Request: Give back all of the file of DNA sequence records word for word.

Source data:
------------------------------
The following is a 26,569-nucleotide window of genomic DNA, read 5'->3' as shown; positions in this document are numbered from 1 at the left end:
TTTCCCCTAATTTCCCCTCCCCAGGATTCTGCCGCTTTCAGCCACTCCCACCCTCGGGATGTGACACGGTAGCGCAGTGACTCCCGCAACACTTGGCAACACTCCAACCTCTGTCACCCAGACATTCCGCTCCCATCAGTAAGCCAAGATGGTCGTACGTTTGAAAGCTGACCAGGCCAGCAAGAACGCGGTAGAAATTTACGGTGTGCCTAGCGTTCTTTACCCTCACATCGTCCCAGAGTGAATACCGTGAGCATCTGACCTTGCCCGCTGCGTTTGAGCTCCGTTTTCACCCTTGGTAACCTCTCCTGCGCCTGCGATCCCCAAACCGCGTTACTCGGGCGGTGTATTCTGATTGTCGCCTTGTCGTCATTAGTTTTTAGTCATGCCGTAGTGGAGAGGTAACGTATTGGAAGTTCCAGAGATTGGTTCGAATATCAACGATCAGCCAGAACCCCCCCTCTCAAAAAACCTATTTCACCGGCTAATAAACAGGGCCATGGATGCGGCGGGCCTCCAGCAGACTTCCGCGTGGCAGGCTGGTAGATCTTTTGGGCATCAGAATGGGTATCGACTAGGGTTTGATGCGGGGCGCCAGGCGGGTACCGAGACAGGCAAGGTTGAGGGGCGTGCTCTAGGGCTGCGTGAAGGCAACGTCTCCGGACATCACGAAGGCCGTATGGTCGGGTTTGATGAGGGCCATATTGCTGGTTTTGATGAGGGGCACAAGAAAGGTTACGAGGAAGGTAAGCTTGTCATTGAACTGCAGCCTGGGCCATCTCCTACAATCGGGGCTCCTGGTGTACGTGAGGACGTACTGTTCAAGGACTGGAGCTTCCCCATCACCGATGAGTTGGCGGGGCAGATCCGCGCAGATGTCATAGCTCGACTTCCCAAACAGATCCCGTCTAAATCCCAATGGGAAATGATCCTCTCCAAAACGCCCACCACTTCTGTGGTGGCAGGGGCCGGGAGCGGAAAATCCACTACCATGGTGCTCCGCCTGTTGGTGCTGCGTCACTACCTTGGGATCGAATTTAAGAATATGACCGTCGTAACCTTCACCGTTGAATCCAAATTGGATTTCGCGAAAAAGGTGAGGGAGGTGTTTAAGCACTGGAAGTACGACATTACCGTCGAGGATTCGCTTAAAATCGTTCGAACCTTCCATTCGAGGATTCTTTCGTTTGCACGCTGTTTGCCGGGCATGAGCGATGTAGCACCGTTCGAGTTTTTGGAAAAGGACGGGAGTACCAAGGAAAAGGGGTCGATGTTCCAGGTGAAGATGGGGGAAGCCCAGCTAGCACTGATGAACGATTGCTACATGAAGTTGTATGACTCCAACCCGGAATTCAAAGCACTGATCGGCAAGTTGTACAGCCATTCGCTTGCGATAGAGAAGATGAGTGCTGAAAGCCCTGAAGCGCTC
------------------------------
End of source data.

The following is a 26,569-nucleotide window of genomic DNA, read 5'->3' as shown; positions in this document are numbered from 1 at the left end:
TTTCCCCTAATTTCCCCTCCCCAGGATTCTGCCGCTTTCAGCCACTCCCACCCTCGGGATGTGACACGGTAGCGCAGTGACTCCCGCAACACTTGGCAACACTCCAACCTCTGTCACCCAGACATTCCGCTCCCATCAGTAAGCCAAGATGGTCGTACGTTTGAAAGCTGACCAGGCCAGCAAGAACGCGGTAGAAATTTACGGTGTGCCTAGCGTTCTTTACCCTCACATCGTCCCAGAGTGAATACCGTGAGCATCTGACCTTGCCCGCTGCGTTTGAGCTCCGTTTTCACCCTTGGTAACCTCTCCTGCGCCTGCGATCCCCAAACCGCGTTACTCGGGCGGTGTATTCTGATTGTCGCCTTGTCGTCATTAGTTTTTAGTCATGCCGTAGTGGAGAGGTAACGTATTGGAAGTTCCAGAGATTGGTTCGAATATCAACGATCAGCCAGAACCCCCCCTCTCAAAAAACCTATTTCACCGGCTAATAAACAGGGCCATGGATGCGGCGGGCCTCCAGCAGACTTCCGCGTGGCAGGCTGGTAGATCTTTTGGGCATCAGAATGGGTATCGACTAGGGTTTGATGCGGGGCGCCAGGCGGGTACCGAGACAGGCAAGGTTGAGGGGCGTGCTCTAGGGCTGCGTGAAGGCAACGTCTCCGGACATCACGAAGGCCGTATGGTCGGGTTTGATGAGGGCCATATTGCTGGTTTTGATGAGGGGCACAAGAAAGGTTACGAGGAAGGTAAGCTTGTCATTGAACTGCAGCCTGGGCCATCTCCTACAATCGGGGCTCCTGGTGTACGTGAGGACGTACTGTTCAAGGACTGGAGCTTCCCCATCACCGATGAGTTGGCGGGGCAGATCCGCGCAGATGTCATAGCTCGACTTCCCAAACAGATCCCGTCTAAATCCCAATGGGAAATGATCCTCTCCAAAACGCCCACCACTTCTGTGGTGGCAGGGGCCGGGAGCGGAAAATCCACTACCATGGTGCTCCGCCTGTTGGTGCTGCGTCACTACCTTGGGATCGAATTTAAGAATATGACCGTCGTAACCTTCACCGTTGAATCCAAATTGGATTTCGCGAAAAAGGTGAGGGAGGTGTTTAAGCACTGGAAGTACGACATTACCGTCGAGGATTCGCTTAAAATCGTTCGAACCTTCCATTCGAGGATTCTTTCGTTTGCACGCTGTTTGCCGGGCATGAGCGATGTAGCACCGTTCGAGTTTTTGGAAAAGGACGGGAGTACCAAGGAAAAGGGGTCGATGTTCCAGGTGAAGATGGGGGAAGCCCAGCTAGCACTGATGAACGATTGCTACATGAAGTTGTATGACTCCAACCCGGAATTCAAAGCACTGATCGGCAAGTTGTACAGCCATTCGCTTGCGATAGAGAAGATGAGTGCTGAAAGCCCTGAAGCGCTC